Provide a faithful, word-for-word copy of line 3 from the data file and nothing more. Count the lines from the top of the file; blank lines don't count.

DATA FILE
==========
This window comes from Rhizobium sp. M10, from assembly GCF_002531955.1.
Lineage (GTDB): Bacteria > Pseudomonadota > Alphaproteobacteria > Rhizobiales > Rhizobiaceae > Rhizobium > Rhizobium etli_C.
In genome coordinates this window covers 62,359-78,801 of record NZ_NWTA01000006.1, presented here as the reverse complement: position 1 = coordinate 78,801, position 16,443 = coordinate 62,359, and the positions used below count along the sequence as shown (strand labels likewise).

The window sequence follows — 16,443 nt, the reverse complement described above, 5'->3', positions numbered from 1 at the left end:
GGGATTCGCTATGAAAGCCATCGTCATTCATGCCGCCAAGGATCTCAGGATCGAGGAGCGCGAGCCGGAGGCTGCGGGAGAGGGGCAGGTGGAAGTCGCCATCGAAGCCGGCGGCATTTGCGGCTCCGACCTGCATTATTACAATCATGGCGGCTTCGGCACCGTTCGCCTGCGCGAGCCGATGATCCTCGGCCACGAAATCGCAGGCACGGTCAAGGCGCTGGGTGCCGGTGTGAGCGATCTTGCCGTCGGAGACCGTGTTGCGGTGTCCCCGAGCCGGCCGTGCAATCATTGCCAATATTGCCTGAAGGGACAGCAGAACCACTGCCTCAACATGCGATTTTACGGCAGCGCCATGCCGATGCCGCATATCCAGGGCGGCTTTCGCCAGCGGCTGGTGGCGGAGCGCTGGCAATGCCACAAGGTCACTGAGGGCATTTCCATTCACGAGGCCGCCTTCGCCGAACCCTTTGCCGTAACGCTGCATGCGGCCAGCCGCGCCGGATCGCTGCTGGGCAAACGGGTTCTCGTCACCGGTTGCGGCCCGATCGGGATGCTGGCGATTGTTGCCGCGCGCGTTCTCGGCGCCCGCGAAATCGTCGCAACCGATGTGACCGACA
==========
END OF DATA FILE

In genome coordinates this window covers 62,359-78,801 of record NZ_NWTA01000006.1, presented here as the reverse complement: position 1 = coordinate 78,801, position 16,443 = coordinate 62,359, and the positions used below count along the sequence as shown (strand labels likewise).